Norman – Dad: 2 Oct 1917

Oct 2nd 1917
Dear Dad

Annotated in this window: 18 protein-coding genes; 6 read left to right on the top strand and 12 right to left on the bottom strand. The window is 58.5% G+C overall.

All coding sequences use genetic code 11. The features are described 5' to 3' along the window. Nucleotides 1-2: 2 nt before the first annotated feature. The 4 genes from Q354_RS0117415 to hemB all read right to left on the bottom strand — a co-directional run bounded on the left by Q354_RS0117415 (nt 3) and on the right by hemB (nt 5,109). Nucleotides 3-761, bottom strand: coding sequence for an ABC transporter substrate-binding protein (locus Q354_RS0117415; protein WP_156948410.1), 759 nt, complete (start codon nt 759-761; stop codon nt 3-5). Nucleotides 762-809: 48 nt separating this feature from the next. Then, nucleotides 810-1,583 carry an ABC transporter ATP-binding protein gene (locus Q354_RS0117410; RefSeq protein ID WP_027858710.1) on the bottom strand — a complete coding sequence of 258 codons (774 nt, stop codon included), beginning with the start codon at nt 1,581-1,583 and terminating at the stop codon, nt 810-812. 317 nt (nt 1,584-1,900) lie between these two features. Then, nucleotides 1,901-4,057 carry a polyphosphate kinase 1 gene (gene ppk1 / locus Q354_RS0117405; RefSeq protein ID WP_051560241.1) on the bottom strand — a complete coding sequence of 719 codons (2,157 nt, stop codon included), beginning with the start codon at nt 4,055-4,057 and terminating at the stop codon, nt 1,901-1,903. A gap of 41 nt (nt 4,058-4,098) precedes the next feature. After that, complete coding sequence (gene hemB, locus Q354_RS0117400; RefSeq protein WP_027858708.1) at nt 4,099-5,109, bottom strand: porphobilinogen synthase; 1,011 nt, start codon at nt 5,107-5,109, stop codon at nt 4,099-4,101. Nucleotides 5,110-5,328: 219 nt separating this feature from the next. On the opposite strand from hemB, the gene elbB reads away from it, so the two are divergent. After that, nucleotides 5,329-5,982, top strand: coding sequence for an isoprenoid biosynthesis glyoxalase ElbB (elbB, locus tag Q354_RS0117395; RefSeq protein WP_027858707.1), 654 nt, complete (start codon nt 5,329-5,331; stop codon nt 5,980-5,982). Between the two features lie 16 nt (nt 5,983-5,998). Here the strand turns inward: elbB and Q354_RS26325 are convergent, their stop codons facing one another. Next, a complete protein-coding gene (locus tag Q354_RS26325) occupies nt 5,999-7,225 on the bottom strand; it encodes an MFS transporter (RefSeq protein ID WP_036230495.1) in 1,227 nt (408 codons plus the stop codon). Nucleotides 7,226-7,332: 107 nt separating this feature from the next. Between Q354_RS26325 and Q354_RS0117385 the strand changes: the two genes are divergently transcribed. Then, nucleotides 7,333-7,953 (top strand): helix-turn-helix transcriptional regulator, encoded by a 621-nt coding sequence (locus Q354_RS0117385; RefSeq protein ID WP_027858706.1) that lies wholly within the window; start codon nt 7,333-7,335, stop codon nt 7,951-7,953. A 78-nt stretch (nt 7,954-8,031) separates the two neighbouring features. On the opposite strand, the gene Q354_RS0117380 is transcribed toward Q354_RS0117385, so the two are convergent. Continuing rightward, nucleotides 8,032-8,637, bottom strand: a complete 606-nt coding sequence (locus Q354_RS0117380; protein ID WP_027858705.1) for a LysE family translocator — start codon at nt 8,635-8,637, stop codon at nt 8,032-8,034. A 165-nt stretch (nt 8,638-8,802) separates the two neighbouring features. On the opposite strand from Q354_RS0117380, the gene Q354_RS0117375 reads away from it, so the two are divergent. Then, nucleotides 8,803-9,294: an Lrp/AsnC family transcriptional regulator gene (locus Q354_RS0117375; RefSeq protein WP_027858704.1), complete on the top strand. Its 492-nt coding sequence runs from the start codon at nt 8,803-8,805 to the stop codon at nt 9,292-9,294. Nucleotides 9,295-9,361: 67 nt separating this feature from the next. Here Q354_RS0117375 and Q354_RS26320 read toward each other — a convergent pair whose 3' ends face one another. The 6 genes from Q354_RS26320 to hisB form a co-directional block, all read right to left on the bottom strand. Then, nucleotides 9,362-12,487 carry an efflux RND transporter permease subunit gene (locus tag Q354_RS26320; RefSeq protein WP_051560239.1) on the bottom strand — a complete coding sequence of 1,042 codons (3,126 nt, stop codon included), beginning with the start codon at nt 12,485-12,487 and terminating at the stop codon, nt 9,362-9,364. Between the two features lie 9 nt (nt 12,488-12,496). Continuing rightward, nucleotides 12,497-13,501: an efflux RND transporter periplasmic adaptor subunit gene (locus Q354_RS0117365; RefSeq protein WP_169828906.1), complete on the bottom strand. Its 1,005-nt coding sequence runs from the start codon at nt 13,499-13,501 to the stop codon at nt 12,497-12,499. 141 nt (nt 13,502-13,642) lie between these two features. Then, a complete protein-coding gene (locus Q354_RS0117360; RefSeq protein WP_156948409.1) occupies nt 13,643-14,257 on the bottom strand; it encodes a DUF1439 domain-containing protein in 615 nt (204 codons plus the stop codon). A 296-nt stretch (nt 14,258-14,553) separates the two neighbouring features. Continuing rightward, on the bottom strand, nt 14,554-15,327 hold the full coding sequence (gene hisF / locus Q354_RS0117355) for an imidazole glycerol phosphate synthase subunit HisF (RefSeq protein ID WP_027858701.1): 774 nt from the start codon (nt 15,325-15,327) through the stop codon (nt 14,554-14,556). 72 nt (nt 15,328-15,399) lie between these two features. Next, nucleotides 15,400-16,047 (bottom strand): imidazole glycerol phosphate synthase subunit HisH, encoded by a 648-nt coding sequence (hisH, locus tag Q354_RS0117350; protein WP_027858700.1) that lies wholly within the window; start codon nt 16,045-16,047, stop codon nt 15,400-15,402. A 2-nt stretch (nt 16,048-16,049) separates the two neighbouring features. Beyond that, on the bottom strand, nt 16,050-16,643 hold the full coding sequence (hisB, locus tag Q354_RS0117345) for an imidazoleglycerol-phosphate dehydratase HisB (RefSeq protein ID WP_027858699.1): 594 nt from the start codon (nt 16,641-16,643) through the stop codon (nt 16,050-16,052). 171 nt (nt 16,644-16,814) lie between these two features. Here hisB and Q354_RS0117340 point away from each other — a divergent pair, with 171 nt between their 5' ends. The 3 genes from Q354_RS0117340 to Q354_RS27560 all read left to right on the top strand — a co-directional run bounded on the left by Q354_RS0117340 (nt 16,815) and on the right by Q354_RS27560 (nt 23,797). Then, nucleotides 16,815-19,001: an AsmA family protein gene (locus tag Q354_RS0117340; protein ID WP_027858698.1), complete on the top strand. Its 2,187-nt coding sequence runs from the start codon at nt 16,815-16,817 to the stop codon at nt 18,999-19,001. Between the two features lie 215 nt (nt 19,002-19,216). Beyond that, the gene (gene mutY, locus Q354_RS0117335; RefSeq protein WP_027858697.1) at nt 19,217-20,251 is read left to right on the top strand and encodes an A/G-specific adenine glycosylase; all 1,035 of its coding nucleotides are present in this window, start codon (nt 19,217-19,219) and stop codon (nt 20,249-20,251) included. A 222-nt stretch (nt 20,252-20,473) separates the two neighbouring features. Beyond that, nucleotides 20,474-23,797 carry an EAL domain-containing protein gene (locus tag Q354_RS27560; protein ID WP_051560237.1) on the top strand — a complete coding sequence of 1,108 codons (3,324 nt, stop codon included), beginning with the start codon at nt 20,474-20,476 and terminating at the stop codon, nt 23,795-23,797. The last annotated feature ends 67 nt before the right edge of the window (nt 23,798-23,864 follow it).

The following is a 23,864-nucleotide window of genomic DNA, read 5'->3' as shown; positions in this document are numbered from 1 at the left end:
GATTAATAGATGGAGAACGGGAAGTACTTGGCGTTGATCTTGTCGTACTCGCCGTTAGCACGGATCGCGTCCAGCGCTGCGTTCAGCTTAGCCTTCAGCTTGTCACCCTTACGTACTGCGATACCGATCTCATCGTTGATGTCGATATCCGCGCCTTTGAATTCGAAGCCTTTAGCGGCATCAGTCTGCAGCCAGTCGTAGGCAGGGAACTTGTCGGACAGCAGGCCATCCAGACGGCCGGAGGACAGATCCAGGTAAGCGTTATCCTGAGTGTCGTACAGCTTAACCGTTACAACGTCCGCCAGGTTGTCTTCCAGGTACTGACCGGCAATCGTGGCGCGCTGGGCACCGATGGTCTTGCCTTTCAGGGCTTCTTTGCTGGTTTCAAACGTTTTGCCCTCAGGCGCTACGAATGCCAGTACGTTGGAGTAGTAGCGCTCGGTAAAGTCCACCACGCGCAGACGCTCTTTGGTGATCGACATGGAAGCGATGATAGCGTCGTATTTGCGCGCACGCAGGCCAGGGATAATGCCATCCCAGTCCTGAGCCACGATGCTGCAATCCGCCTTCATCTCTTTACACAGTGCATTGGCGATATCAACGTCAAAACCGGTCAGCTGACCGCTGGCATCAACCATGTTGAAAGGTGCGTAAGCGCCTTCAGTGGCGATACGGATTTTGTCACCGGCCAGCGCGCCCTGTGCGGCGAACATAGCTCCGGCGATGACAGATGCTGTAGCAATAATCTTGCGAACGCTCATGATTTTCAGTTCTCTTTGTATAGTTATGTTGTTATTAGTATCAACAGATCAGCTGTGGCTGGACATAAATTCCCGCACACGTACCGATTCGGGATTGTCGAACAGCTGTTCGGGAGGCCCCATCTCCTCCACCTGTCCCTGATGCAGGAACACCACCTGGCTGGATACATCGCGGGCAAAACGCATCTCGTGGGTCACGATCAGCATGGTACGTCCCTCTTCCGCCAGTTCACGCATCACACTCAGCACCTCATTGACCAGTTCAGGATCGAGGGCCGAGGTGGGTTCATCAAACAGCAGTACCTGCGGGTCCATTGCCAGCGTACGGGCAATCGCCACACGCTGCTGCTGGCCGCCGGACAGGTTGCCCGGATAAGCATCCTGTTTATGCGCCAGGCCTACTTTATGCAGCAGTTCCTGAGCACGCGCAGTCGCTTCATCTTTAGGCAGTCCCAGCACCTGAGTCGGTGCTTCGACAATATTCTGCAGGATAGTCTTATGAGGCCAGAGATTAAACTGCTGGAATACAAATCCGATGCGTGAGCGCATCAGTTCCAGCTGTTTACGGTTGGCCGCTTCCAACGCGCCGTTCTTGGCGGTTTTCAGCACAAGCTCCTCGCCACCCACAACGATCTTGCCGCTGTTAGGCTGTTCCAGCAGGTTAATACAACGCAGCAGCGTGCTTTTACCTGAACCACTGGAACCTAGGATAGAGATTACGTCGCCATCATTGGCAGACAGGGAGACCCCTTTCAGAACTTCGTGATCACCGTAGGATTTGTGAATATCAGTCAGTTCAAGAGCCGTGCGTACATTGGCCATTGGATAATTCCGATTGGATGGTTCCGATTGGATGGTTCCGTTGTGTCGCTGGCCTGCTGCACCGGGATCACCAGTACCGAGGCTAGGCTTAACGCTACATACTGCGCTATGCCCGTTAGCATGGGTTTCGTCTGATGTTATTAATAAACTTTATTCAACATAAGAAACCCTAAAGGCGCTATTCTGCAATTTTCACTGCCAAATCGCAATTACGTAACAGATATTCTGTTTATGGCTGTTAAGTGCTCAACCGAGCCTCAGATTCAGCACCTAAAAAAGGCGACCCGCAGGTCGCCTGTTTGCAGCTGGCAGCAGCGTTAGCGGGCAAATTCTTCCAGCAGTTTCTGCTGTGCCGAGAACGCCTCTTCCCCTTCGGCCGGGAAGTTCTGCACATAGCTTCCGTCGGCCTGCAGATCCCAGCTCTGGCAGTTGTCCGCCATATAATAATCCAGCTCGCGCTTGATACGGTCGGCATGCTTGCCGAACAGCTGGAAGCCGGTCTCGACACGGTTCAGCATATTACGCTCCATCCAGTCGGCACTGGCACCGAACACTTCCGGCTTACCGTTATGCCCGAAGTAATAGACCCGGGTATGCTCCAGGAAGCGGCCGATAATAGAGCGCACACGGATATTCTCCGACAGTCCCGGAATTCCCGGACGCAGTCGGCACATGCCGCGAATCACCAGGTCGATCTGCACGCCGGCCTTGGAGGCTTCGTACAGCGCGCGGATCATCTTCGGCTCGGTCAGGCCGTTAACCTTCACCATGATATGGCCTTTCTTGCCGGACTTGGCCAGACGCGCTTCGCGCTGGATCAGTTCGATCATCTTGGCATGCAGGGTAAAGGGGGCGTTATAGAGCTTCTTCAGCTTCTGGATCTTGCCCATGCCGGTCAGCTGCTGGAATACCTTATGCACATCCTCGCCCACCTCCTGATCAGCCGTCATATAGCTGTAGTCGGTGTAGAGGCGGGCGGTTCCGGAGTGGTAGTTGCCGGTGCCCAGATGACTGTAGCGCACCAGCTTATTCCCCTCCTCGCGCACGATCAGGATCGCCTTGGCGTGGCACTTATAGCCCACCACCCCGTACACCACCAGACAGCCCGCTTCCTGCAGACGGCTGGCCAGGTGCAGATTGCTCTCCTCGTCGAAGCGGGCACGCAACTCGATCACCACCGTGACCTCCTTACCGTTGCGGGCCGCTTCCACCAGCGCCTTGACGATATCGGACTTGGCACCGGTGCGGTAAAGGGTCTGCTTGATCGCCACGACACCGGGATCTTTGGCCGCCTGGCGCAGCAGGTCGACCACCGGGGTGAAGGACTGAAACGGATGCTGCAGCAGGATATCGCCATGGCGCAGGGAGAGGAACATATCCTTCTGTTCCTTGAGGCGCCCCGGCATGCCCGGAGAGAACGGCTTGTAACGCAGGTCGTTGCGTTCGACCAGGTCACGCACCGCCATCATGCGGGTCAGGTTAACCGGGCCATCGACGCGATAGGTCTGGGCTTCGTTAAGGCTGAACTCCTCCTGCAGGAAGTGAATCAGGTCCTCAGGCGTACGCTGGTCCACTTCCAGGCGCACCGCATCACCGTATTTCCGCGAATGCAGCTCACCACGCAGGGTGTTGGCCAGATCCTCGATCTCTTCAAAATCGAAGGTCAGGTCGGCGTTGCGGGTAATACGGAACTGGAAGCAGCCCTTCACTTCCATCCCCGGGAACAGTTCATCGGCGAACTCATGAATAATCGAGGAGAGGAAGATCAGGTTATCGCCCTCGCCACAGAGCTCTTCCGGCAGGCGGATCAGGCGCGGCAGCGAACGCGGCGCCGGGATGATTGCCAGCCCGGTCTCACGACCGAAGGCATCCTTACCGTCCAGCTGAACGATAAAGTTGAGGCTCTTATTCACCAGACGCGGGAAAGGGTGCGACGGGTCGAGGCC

I received your cable telegram asking for particulars re Vic’s wound about two hours ago.  Where it has been in the meantime God only knows.  It reached Sling camp on Aug. 26th while we were there, but for some reason or other was returned to N.Z. Records, London, marked “No card at Sling Aug 26th”.  We both, as you know, retained our infantry numbers  and I think that that is the explanation of the non delivery of the cable for all the original Medical Corps hane their numbers starting with three bar, thus:-  3/(No,).  They evidently looked among the infantry records to find our address, and, failing in their search came to the conclusion that we were not in the camp.  It was sent back to Sling again on Sept 29th but was again returned to records marked, “No card at Sling Spt 29th” and was sent on here, today.  I was pretty wild when I found that it was about five weeks late owing to someones carelessness.  We did not cable directly we heard about Vic for several reasons.  We knew nothing of his real condition until we had a letter from Vic himself about 21 Aug stating that he had been only slightly wounded.  It was then six weeks from the date of his wound and we considered that during that time you would have been sure to have received a hospital report stating his condition.  Vic did not say in his letter whether he had cabled himself and we did not know until we saw him on Spt 6th that he had not done so owing to his being rather afraid of giving Mum a shock by cabling.   Not even Vic knew that he had been wrongly reported “severely” wounded until we received your letter about a fortnight ago and Vic said that it would be ridiculous to cable then as his first letter would have reached you weeks before.  It has been a horrible bungle from the first and the people most to blame are those on the staff at sling and at Records, London.  Neil and I were, as I told Gorrie, put down as emergencies for the next draft for oversea and, as two men were put out owing to defects we were definitely put down to go over.    Just now, however, the orderly corporal told me that five men would have to stay behind owing to the draft being cut down, but I am not yet sure whether we will have to go or not.  I will net you know, if possible, before I close this letter down.  If we are kept back it will be about two or three weeks before we are sent across.  We have been at Eweshott (four miles from Aldershot) since last Thursday (Sept 25th) and are leading a rather easy sort of life with little to do and plenty to eat.  The country around is rather pretty and interesting and a row on the canal which Neil and I had last Sunday afternoon was quite an enjoyable outing.  All things considered we are not doing so bad .  I forgot to say that Eweshott is the N.Z. artillery’s training camp and as we all belong to specialist corps the conditions are fairly comfortable .  Had we received your cablegram the day it arrived at Sling we could have reassured Mum completely as we could have got a reply through to you in a very short time.  But under the circumstances I think that we were quite justified in thinking that there was no anxiety at home.  You can be sertain that at all times we will do our best to give you all the news possible.  Many thanks for your long letter and write again soon and I will do my best to keep you all well posted up.  We are both A1 and are likely to remain so.  Tell Mum not to worry.